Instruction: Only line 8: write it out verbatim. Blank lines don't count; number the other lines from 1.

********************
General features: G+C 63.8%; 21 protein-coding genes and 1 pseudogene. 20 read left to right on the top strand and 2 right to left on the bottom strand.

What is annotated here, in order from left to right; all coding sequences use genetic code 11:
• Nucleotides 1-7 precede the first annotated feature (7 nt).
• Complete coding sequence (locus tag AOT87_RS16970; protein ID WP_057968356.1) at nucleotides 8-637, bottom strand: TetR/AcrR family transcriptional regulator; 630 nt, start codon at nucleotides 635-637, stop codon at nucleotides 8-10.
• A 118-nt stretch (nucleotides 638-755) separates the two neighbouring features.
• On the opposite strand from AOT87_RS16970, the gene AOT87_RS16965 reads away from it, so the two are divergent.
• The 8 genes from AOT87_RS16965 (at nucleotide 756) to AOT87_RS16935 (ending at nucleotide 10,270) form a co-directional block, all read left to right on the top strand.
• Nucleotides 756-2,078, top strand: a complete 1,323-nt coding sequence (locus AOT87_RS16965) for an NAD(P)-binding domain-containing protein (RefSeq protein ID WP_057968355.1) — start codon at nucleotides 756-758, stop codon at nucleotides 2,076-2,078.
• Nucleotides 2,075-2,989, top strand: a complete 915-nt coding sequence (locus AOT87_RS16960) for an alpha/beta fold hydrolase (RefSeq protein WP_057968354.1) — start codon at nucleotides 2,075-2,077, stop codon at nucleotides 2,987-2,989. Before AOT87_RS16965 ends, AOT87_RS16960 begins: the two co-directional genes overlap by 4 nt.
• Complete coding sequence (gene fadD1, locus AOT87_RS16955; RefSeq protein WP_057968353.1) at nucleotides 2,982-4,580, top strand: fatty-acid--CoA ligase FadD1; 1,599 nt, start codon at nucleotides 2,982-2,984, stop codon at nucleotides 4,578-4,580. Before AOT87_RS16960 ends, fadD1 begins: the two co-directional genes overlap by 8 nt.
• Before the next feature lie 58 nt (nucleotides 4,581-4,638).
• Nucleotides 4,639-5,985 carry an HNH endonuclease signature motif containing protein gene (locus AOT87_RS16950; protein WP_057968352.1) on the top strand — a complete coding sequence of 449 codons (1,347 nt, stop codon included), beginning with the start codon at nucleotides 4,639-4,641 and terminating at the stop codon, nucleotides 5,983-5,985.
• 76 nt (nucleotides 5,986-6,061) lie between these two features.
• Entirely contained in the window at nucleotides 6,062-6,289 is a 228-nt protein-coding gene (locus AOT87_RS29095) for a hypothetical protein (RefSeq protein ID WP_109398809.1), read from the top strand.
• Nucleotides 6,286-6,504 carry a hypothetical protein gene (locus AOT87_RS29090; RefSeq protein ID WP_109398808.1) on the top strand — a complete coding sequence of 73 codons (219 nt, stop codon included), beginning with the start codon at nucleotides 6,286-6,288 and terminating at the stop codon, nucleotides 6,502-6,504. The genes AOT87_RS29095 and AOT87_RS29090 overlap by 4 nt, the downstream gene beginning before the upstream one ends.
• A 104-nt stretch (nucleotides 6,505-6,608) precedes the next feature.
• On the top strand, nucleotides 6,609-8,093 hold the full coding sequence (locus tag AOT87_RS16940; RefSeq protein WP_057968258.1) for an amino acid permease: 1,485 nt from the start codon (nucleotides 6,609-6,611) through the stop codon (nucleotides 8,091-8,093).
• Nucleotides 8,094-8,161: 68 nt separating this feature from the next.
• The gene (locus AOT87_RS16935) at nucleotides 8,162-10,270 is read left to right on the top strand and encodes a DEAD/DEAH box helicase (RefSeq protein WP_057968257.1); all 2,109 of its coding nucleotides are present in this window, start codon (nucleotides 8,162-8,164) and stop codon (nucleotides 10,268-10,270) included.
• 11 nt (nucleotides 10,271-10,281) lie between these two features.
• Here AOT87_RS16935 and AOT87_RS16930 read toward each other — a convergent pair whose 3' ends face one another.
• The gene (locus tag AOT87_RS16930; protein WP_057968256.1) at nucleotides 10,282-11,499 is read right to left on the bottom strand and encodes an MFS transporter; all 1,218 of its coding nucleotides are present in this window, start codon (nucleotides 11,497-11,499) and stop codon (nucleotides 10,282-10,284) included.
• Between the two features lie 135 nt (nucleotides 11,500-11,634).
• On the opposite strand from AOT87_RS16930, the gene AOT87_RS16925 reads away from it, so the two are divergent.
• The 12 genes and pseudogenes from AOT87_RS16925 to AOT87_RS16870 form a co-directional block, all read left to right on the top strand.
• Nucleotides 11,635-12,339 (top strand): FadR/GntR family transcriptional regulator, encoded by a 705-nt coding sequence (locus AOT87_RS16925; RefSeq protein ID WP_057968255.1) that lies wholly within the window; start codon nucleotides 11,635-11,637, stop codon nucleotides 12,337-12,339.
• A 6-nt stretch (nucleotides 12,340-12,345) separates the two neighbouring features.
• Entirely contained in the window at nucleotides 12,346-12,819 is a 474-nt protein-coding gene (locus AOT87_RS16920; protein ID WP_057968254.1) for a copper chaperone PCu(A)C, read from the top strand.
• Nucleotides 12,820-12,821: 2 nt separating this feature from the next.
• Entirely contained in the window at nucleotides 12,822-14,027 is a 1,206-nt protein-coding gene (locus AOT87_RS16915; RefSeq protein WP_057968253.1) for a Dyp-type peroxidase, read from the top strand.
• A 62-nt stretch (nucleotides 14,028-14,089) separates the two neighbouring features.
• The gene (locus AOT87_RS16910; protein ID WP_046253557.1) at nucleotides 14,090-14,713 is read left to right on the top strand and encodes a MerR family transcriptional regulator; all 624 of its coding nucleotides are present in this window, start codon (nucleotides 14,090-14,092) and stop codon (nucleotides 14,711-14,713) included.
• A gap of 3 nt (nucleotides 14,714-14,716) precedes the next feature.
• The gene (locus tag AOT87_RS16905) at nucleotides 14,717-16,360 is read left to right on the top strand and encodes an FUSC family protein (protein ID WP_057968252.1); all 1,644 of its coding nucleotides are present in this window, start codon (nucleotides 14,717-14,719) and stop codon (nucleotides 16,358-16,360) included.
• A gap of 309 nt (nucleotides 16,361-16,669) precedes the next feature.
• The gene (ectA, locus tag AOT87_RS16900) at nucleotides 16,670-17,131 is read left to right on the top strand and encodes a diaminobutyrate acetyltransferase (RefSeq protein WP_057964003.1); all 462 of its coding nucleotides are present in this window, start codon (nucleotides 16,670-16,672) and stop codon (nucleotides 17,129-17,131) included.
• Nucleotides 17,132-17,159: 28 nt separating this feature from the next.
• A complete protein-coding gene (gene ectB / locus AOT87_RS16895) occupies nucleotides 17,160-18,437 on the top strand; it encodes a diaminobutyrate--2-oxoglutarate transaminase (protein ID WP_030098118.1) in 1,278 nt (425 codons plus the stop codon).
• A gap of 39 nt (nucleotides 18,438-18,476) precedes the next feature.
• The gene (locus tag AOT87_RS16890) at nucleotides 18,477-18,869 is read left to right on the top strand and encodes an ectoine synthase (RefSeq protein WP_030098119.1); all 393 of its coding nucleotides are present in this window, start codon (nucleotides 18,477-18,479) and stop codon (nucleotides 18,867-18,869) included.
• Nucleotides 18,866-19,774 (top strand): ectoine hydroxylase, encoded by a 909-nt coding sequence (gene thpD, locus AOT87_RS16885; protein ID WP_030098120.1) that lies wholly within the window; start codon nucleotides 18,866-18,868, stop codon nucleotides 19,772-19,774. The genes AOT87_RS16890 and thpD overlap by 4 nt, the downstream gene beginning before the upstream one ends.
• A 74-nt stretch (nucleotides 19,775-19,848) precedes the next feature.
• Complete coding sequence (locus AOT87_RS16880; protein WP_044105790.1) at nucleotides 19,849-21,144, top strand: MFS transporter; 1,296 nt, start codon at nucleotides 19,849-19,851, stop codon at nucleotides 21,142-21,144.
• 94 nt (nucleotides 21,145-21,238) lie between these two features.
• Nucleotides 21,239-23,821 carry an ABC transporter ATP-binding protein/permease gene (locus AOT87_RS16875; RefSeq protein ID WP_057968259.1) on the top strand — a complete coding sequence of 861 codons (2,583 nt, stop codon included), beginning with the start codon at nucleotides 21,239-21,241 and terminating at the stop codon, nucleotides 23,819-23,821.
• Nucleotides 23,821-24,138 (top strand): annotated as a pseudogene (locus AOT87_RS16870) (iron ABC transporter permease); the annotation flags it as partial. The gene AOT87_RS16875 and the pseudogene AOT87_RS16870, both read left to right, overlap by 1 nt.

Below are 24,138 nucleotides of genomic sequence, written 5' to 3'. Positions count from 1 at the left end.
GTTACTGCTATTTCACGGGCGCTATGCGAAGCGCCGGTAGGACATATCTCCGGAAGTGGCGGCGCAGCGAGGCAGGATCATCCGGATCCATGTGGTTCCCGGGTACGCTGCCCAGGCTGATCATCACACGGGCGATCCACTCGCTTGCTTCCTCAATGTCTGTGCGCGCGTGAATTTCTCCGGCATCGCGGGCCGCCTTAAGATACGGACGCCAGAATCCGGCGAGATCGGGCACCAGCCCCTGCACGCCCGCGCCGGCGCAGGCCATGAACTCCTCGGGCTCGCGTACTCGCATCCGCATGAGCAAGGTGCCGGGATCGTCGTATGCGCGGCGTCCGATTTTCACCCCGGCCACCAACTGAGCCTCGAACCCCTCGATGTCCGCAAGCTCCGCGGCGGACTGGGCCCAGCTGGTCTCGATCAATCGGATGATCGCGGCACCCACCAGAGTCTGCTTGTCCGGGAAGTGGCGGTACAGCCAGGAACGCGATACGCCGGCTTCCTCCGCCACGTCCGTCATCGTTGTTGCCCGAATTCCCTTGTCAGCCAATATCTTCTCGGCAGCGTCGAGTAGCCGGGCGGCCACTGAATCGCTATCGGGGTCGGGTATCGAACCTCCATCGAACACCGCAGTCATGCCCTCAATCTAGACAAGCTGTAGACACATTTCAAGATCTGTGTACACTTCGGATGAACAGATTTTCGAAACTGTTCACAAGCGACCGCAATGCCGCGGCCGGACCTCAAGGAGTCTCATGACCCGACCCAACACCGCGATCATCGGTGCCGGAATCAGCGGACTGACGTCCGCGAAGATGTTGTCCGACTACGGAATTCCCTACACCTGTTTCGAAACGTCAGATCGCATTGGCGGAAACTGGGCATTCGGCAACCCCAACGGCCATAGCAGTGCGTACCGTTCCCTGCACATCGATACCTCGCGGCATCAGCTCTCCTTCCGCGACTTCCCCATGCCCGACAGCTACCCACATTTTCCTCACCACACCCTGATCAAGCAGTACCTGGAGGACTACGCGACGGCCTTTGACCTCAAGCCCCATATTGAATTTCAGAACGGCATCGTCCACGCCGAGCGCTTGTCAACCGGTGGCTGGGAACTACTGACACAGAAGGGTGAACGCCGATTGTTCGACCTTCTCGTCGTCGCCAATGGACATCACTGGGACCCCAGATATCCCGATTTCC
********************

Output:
• Nucleotides 756-2,078, top strand: a complete 1,323-nt coding sequence (locus AOT87_RS16965) for an NAD(P)-binding domain-containing protein (RefSeq protein ID WP_057968355.1) — start codon at nucleotides 756-758, stop codon at nucleotides 2,076-2,078.